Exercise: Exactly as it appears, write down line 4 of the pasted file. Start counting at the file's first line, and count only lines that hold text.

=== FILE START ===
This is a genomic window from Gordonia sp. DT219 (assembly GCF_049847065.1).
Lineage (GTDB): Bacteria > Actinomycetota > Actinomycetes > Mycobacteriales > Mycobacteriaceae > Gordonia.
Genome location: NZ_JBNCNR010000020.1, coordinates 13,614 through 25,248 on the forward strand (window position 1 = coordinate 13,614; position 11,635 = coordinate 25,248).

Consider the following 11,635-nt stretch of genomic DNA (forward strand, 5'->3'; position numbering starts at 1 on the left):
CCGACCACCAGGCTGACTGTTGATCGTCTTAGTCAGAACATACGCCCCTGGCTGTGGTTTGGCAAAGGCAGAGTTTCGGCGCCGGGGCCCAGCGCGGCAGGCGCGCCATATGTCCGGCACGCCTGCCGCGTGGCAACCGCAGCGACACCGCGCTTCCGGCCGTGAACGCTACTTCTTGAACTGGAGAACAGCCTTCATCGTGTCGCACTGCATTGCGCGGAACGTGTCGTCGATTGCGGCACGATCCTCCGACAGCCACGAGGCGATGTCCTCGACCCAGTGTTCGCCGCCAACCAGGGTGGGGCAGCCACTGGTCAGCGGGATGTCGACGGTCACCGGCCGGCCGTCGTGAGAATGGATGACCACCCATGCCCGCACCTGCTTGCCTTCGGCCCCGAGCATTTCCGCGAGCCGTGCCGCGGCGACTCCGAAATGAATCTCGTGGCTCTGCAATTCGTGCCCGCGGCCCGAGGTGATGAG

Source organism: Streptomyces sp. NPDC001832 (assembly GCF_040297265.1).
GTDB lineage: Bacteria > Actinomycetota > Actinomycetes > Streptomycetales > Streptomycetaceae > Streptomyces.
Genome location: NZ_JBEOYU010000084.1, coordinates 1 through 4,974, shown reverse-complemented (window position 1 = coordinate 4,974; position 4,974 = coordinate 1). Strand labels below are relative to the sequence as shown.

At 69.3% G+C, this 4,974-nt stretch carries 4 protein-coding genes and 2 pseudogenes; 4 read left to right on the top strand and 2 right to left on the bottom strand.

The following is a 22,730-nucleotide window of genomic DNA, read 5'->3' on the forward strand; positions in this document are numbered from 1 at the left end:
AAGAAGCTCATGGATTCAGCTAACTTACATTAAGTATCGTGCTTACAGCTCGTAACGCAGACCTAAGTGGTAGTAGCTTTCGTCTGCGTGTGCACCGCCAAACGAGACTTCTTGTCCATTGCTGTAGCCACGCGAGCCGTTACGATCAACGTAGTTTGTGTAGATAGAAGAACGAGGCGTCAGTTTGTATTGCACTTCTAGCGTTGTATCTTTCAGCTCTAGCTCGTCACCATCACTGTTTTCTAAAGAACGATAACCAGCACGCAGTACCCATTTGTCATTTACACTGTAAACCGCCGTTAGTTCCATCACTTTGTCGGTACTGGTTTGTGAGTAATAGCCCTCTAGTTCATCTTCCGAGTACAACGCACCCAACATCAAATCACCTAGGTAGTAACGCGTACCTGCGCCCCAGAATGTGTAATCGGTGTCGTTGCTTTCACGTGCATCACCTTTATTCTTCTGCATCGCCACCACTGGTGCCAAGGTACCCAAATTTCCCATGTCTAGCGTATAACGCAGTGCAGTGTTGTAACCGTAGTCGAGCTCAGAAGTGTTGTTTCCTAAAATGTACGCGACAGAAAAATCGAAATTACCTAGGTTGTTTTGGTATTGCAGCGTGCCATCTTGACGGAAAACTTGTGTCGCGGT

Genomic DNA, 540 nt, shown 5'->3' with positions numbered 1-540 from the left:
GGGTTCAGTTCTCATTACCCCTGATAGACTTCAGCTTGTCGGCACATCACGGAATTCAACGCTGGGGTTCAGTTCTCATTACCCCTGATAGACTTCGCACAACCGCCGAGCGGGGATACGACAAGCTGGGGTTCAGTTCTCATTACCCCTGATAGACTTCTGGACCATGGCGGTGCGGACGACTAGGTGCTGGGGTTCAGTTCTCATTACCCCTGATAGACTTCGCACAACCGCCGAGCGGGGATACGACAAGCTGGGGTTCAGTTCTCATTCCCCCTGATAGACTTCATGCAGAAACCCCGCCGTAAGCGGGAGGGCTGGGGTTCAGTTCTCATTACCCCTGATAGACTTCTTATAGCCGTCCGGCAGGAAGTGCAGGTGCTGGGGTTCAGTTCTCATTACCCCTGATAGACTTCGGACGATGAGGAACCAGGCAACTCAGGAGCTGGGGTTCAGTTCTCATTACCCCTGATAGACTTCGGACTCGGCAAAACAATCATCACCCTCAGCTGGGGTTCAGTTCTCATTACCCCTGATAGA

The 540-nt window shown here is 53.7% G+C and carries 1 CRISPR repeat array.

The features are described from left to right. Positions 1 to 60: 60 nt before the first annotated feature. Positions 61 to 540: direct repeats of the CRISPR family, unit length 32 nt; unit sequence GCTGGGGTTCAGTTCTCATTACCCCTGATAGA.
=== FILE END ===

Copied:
Consider the following 11,635-nt stretch of genomic DNA (forward strand, 5'->3'; position numbering starts at 1 on the left):